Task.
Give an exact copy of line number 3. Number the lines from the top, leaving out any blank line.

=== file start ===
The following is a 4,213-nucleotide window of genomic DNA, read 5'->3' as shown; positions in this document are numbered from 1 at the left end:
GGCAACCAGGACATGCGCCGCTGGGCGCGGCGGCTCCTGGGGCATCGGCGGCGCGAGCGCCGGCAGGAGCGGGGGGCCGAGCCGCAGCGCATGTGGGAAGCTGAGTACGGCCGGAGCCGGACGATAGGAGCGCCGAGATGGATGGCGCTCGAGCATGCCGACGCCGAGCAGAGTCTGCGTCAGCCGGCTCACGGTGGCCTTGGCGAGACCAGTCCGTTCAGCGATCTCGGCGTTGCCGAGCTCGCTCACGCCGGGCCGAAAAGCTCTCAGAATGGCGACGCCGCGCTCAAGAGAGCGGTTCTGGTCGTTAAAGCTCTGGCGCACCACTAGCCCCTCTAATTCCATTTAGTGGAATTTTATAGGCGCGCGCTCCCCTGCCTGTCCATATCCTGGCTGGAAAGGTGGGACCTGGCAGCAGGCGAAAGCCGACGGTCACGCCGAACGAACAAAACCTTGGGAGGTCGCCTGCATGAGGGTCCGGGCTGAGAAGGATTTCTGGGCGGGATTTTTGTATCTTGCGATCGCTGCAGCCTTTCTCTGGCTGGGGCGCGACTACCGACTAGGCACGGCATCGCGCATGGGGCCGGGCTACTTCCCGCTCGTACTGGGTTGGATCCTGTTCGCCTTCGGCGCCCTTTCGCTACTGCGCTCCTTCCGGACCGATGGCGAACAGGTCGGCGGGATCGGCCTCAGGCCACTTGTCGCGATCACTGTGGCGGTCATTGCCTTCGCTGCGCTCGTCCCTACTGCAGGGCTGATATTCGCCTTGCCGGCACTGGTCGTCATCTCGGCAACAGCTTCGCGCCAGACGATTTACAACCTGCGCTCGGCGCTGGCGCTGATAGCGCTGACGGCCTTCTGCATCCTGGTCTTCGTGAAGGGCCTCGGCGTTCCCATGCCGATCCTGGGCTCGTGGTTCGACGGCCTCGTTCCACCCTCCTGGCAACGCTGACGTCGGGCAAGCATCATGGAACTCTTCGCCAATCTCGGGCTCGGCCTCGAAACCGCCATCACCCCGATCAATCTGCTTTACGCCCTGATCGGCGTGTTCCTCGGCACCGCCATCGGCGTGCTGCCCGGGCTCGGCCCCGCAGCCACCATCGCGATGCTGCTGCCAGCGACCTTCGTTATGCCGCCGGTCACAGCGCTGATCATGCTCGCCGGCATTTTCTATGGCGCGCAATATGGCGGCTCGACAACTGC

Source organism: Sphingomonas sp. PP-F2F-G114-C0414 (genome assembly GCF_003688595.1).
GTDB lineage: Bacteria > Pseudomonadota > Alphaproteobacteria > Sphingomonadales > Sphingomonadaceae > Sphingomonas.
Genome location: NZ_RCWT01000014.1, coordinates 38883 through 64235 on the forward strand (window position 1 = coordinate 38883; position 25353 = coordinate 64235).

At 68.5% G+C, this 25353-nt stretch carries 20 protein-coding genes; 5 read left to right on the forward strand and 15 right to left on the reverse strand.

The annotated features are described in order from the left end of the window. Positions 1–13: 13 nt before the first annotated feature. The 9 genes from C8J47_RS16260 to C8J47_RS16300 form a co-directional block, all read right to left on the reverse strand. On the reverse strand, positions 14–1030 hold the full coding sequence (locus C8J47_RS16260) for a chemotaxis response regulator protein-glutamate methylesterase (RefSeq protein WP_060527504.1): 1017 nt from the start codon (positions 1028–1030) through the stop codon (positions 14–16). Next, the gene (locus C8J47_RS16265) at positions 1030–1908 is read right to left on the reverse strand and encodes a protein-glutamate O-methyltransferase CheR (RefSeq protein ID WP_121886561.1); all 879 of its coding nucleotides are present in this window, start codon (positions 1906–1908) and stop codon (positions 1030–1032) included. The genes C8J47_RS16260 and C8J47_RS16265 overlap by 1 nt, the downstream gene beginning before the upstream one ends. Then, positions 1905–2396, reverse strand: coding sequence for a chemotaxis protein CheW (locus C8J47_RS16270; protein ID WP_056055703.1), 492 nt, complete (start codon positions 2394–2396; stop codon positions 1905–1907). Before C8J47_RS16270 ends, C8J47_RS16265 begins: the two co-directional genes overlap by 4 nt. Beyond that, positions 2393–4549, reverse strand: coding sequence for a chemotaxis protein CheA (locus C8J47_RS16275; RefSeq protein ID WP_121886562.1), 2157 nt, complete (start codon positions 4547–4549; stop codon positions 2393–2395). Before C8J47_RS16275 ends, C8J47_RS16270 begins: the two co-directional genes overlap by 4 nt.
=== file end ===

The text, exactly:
Source organism: Sphingomonas sp. PP-F2F-G114-C0414 (genome assembly GCF_003688595.1).